On The Brink Of Extinction: 14 Stunning Photos Of The Awa Amazon Tribe!

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Deep in the Amazon lives the world's most endangered tribe, an ancient group who trudge through the forests of eastern Brazil carrying everything they own - their children, their weapons and their pets. They have been pushed to the brink of extinction by European colonists who enslaved them and ranchers who stole the land they need to survive. And yet, they live in complete harmony with their jungle home. Most Awa families adopt several wild animals as pets and remarkably, the women breastfeed them until they are fully grown. These people are so close to being wiped out forever, that they are kept safe, away from the modern world. As a result, very few people have ever met the Awa. Photographer Domenico Pugliese is one of those lucky enough to spend time with this remarkable tribe - and even became a source of amusement for them.

The Awa tribe lives deep in the Amazon in such perfect harmony with their jungle home that they even breast feed the animals.

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Pugliese said: 'They feed the squirrels and monkeys like they feed their kids, breast feeding. 'It highlights how far we have come from where we were. They are so close to nature. In fact, it is not even close - they are part of nature.'

The tribe's children grow up with animals by their sides, as most Awa people adopt several wild creatures as family pets.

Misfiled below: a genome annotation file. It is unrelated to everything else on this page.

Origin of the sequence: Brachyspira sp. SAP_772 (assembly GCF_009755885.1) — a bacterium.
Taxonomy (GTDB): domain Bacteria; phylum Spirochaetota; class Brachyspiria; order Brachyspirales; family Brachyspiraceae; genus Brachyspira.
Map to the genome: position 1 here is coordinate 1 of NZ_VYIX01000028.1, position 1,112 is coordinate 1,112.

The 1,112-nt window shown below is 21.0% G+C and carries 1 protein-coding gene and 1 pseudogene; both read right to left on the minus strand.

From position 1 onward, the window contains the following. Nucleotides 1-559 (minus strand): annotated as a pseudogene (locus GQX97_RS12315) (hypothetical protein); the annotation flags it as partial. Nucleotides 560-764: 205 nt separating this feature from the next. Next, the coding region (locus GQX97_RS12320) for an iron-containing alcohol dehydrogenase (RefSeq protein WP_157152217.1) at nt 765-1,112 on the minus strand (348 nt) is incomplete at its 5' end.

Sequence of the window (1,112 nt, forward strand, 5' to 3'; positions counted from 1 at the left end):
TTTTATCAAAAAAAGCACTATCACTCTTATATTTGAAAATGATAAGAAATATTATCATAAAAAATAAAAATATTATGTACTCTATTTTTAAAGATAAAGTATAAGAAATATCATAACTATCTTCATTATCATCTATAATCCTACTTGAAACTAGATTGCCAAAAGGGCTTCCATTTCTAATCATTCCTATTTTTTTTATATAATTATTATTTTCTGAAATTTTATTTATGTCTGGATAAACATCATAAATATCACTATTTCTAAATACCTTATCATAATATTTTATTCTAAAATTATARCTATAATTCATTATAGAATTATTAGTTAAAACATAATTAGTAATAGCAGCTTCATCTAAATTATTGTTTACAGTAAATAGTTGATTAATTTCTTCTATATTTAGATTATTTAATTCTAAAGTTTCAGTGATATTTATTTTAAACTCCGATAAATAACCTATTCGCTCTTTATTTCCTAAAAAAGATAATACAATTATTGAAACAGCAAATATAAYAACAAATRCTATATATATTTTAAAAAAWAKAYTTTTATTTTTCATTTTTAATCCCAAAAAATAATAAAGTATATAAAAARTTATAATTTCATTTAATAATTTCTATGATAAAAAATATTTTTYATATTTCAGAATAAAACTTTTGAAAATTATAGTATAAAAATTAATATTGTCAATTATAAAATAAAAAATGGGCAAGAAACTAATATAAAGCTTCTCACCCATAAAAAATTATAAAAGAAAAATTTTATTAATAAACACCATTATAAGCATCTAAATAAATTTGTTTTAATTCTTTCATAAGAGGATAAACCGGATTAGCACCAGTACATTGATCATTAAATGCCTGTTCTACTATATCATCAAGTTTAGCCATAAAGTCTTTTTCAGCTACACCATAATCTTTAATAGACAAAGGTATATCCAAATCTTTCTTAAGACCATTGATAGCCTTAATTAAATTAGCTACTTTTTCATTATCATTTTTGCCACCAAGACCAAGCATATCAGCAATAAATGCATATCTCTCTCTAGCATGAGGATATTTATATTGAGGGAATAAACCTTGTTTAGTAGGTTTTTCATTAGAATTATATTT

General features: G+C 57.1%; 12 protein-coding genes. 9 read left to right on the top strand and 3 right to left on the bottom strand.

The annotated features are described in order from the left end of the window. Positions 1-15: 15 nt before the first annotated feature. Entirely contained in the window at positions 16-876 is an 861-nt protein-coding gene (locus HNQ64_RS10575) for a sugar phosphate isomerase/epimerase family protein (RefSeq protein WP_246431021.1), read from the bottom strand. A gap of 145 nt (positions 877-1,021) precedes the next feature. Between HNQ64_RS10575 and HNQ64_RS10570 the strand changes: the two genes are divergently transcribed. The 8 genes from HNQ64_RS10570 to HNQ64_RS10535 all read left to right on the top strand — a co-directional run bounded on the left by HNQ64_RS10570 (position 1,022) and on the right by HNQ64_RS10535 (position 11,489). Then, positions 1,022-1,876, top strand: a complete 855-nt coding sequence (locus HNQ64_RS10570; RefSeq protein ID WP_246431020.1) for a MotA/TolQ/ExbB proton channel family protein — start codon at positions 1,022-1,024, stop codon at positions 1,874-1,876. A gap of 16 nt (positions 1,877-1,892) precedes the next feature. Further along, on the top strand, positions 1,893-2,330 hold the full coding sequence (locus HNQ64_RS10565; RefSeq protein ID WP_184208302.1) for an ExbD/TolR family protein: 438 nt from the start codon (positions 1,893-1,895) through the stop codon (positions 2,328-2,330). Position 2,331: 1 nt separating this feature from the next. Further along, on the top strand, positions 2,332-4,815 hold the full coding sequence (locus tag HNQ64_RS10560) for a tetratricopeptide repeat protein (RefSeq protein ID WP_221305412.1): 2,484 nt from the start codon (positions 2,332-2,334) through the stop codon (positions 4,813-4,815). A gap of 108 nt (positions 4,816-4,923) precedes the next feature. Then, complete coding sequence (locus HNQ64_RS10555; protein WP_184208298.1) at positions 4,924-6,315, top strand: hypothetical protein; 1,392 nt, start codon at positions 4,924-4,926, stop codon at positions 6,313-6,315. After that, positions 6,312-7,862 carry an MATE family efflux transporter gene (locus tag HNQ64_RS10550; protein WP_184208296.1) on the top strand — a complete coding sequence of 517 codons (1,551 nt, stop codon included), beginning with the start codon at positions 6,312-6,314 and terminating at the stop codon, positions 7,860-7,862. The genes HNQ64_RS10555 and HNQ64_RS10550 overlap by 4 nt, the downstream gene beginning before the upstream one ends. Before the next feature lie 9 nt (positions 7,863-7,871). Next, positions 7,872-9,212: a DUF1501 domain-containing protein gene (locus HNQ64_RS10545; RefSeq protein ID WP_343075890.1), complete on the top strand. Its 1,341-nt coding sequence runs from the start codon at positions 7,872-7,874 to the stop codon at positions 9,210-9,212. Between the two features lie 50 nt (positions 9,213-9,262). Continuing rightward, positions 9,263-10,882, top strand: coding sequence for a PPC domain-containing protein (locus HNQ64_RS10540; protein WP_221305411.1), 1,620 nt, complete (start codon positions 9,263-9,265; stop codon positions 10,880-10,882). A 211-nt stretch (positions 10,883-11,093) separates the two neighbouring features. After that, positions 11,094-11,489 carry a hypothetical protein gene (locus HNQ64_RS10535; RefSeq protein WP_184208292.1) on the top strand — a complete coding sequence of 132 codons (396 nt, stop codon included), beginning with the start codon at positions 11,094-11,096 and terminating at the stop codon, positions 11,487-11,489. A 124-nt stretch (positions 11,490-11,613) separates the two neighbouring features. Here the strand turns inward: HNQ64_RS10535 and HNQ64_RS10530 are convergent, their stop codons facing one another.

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Pugliese first met the Awa in 2009, after a journalist friend suggested he accompany him and an anthropologist on the two-day journey down the river to then unprotected piece of rainforest the tribe called home.

'They heard the sound of the speedboat's engine and they came down to the river bank,' he recalled. 'The impact was like being in another world. The sensation could not be explained.'

Few people have made contact with the Awa tribe after the colonists had brought the tribe to the brink of extinction.

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What the Awa thought of this stranger arriving in their world was not immediately clear - but they soon found something to laugh at. 'They do not understand what a grown man is doing being single, without a family. They look at me and they try to give me advice. They do not know where I am coming from. They do not have a concept of the world. 'I cannot explain to them where I'm coming from, I can't explain the lifestyle to them. For them, it is unbelievable to be a man who does not have a family.'

Family is all important to the Awa, and it is not confined to humans.

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Their pets, who help them are as much a part of the family as their children.

The animals help them with everyday tasks such as cracking nuts, gathering fruit from high trees and even watching over them while they sleep,

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They keep wild pigs, squirrels, parakeets, and large rodents known as agoutis but their favourite pets are monkeys.

There are only 400 or so remaining today. Around 60 of them have never had any contact with the outside world.